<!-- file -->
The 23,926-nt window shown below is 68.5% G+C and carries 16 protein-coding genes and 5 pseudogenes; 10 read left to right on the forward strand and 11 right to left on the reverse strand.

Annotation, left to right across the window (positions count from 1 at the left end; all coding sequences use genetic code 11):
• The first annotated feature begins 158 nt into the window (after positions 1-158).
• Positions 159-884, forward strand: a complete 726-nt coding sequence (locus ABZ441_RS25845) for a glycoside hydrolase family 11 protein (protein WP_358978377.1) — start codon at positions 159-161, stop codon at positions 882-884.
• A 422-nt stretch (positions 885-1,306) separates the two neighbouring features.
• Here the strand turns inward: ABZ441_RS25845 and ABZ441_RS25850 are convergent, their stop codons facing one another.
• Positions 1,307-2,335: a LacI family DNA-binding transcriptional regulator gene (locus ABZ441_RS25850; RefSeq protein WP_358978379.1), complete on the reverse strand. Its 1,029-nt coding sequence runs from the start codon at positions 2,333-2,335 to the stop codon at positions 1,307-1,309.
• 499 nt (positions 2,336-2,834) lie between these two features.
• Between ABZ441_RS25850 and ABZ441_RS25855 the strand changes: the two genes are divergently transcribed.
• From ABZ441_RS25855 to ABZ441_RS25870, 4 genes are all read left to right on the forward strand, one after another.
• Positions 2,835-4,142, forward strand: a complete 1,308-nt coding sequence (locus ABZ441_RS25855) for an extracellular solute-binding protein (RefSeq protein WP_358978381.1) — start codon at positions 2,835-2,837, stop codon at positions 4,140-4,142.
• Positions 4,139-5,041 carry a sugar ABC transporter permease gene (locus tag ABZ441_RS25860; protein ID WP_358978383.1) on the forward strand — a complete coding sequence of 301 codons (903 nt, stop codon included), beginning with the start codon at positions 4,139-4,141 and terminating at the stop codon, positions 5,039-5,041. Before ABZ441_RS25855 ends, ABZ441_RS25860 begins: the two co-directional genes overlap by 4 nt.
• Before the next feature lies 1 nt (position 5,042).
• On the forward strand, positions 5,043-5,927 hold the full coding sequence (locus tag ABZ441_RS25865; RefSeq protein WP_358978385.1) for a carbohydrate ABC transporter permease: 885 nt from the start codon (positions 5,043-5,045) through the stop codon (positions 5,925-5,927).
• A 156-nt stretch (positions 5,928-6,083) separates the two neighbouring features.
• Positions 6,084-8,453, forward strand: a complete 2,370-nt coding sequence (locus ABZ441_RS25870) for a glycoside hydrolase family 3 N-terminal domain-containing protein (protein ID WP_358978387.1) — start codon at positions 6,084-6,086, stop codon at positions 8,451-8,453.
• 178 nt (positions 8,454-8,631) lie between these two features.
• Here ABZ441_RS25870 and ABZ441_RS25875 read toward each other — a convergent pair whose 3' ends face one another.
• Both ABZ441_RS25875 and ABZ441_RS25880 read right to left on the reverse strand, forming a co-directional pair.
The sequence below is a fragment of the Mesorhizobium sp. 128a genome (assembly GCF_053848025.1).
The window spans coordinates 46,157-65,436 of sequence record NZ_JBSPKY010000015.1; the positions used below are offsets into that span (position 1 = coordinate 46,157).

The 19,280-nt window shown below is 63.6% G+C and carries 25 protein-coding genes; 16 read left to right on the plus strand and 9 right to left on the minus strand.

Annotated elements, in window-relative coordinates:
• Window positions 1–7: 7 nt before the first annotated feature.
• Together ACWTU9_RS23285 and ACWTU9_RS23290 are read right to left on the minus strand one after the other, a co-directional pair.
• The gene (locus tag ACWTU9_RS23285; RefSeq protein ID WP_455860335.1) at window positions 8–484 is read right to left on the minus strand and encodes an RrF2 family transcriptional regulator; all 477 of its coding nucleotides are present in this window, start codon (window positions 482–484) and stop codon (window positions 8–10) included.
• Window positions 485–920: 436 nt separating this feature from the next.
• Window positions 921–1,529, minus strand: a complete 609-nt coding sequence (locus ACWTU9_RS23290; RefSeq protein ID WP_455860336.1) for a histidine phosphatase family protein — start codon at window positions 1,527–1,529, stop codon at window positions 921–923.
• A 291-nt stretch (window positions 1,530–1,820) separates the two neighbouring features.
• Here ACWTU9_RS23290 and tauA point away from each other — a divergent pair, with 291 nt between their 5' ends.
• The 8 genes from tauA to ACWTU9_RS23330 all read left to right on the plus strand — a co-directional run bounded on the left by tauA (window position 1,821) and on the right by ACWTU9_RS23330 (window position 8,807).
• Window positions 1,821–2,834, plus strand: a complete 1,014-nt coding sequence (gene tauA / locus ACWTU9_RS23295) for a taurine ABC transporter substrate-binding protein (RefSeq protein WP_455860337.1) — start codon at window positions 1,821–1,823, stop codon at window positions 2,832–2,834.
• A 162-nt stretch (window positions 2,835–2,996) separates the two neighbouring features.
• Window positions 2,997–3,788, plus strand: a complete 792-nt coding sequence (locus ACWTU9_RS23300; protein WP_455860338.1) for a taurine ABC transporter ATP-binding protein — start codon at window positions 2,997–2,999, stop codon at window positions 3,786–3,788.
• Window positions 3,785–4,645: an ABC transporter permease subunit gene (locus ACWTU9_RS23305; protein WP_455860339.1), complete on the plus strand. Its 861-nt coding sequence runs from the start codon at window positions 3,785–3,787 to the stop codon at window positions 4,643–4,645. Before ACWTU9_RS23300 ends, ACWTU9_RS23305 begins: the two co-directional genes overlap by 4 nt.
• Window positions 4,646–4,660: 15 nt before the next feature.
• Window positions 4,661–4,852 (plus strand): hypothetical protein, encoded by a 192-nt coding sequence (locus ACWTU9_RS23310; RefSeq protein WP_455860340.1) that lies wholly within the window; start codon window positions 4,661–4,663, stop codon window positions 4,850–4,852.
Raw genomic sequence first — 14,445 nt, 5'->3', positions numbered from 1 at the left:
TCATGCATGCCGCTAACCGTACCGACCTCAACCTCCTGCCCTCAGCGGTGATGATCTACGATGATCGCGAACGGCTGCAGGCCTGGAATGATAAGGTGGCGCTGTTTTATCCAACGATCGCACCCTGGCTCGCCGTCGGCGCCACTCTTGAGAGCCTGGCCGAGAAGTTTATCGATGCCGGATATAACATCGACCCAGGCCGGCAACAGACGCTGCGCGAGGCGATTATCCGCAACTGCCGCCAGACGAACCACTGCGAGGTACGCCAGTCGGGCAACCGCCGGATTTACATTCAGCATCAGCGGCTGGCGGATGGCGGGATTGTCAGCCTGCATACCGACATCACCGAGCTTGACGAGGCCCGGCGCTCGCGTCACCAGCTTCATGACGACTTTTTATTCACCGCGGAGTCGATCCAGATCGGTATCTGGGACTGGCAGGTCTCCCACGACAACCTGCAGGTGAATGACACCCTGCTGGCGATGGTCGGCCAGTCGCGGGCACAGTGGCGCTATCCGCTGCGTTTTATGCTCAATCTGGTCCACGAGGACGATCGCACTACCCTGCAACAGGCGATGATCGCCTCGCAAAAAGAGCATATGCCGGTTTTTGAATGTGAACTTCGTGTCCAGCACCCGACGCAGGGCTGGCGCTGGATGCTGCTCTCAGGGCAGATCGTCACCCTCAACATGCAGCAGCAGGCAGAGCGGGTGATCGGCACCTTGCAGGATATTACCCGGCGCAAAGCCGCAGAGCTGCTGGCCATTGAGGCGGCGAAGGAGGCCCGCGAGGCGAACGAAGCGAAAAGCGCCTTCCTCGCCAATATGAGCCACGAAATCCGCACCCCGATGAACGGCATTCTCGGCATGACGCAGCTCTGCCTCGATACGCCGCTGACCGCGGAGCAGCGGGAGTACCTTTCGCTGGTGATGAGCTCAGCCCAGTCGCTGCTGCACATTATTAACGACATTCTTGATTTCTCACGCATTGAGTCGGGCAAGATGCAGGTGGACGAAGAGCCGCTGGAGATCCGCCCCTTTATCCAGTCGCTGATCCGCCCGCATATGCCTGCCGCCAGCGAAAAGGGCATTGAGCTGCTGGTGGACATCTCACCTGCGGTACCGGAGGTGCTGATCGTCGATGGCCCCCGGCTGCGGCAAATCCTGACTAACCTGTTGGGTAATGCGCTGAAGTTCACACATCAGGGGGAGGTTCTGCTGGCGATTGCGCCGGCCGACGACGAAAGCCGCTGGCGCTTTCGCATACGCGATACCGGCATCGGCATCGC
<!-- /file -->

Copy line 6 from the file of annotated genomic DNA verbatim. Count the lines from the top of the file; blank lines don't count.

• Here the strand turns inward: ABZ441_RS25845 and ABZ441_RS25850 are convergent, their stop codons facing one another.